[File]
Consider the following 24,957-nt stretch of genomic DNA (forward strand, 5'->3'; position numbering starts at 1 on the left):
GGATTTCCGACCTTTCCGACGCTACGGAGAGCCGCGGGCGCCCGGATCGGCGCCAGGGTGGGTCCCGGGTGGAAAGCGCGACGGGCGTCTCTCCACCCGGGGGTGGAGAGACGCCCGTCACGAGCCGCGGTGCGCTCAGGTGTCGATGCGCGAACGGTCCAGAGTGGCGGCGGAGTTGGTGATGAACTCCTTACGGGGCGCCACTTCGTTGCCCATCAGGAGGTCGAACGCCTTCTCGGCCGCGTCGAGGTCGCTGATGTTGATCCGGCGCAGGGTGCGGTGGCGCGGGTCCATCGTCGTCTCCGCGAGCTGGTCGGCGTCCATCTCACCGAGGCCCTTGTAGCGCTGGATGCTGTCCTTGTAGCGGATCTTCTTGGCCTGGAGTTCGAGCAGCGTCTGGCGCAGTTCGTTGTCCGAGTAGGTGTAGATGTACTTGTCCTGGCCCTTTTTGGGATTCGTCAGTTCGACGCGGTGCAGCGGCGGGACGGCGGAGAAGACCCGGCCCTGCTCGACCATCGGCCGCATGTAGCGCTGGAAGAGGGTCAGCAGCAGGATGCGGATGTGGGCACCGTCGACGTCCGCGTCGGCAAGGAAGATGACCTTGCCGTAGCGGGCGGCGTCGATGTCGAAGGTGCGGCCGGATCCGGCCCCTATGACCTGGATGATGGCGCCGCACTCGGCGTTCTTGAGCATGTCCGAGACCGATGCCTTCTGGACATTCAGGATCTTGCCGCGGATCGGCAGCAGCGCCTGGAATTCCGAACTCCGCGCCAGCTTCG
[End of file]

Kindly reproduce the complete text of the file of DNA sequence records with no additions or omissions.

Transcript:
Consider the following 24,957-nt stretch of genomic DNA (forward strand, 5'->3'; position numbering starts at 1 on the left):
GGATTTCCGACCTTTCCGACGCTACGGAGAGCCGCGGGCGCCCGGATCGGCGCCAGGGTGGGTCCCGGGTGGAAAGCGCGACGGGCGTCTCTCCACCCGGGGGTGGAGAGACGCCCGTCACGAGCCGCGGTGCGCTCAGGTGTCGATGCGCGAACGGTCCAGAGTGGCGGCGGAGTTGGTGATGAACTCCTTACGGGGCGCCACTTCGTTGCCCATCAGGAGGTCGAACGCCTTCTCGGCCGCGTCGAGGTCGCTGATGTTGATCCGGCGCAGGGTGCGGTGGCGCGGGTCCATCGTCGTCTCCGCGAGCTGGTCGGCGTCCATCTCACCGAGGCCCTTGTAGCGCTGGATGCTGTCCTTGTAGCGGATCTTCTTGGCCTGGAGTTCGAGCAGCGTCTGGCGCAGTTCGTTGTCCGAGTAGGTGTAGATGTACTTGTCCTGGCCCTTTTTGGGATTCGTCAGTTCGACGCGGTGCAGCGGCGGGACGGCGGAGAAGACCCGGCCCTGCTCGACCATCGGCCGCATGTAGCGCTGGAAGAGGGTCAGCAGCAGGATGCGGATGTGGGCACCGTCGACGTCCGCGTCGGCAAGGAAGATGACCTTGCCGTAGCGGGCGGCGTCGATGTCGAAGGTGCGGCCGGATCCGGCCCCTATGACCTGGATGATGGCGCCGCACTCGGCGTTCTTGAGCATGTCCGAGACCGATGCCTTCTGGACATTCAGGATCTTGCCGCGGATCGGCAGCAGCGCCTGGAATTCCGAACTCCGCGCCAGCTTCG